Monday, June 11, 2012

A student, a stuffed animal and a camera...

We tried a new project in writing this year.  I had heard about using students favorite stuffed animal for a photo shoot of sorts.  Working with all boys can be challenging.  But having them bring in their favorite stuffed animal and equipping them with cameras lends incredible possibility.  It was intended to be a 3 part project, first in the fall, then in the winter and finally in the spring.

Our school happens to have an outdoor classroom area.  That was the perfect backdrop for the first set of pictures.  In fact, I was unaware that this class had actually planted some pumpkin seeds at the end of last year.  They were in full bloom and provided great fun.  Here are some of the pictures they took.  Don't you just love it! 

The students sent out in pairs and were to take 2 pictures of just their animal and one with them together.  I printed out their pictures and then the creative writing began.  Working with graphic organizers, they had to choose an order for the pictures and then write a simple story.  I did very little instruction but did provide an editing sheet encouraging proof-reading, check for capitalization and punctuation, and to read it out loud to themselves.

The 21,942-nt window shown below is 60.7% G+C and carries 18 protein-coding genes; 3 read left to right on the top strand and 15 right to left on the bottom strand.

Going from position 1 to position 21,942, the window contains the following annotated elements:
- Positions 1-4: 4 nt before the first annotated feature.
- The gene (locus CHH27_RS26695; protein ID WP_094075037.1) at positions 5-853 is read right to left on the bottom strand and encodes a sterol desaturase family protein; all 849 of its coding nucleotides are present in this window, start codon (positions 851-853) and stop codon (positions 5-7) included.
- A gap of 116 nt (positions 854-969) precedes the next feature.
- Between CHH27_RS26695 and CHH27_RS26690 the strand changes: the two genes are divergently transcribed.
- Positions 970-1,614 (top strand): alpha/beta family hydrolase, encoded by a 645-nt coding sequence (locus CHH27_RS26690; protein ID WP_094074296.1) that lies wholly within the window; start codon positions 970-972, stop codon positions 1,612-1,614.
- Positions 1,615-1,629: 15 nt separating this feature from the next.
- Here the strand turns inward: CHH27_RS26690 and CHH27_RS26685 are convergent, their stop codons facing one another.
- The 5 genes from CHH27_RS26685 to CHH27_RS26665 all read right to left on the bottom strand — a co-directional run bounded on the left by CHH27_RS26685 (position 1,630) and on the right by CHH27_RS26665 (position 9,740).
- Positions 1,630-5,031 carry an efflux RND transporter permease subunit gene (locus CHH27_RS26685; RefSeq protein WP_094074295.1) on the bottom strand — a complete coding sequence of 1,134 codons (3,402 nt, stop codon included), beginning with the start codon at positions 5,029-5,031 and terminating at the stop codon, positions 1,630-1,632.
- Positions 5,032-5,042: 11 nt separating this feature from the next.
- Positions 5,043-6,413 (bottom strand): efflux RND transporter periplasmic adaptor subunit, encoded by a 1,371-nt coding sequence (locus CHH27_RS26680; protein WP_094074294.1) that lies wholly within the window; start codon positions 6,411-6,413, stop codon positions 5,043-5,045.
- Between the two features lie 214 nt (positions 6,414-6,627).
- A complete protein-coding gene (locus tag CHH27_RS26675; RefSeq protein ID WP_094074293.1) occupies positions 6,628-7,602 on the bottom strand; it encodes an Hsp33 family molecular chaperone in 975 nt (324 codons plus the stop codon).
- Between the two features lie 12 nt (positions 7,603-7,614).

Next I had hoped for lots of snow, and a repeat performance with the animals for a "snowy" story.  Sadly, there was very little snow this winter and we did not have the chance!  Hopefully, next year we can do that!

So we ended with the planned "adventure on the playground."  The boys were very excited to pose their animals in various places on the playground equipment...  It was a great way to end the year and to celebrate their writing skills.  The students were encouraged to use words like first, next, then, and last...  We had spent a lot of time on writing paragraphs and as a result the final products were quite good.

 This is definitely a project we will do again! 

Sunday, June 3, 2012

Bathroom pass

I really try to keep things simple. You know, smarter not harder. My original plan in teaching was to teach the hearing impaired. Never actually did that, but I learned sign language and teach it every year. In Kindergarten it was a way to help them get the sound-letter connection. In 2nd grade, we spell our spelling words with it...

I also use for classroom signals. The first signs they learn are "bathroom" and "water".

The students may use these signs only when we are in the middle of a lesson and it is very important...  I respond with sign language "Yes" or "No."  Works well.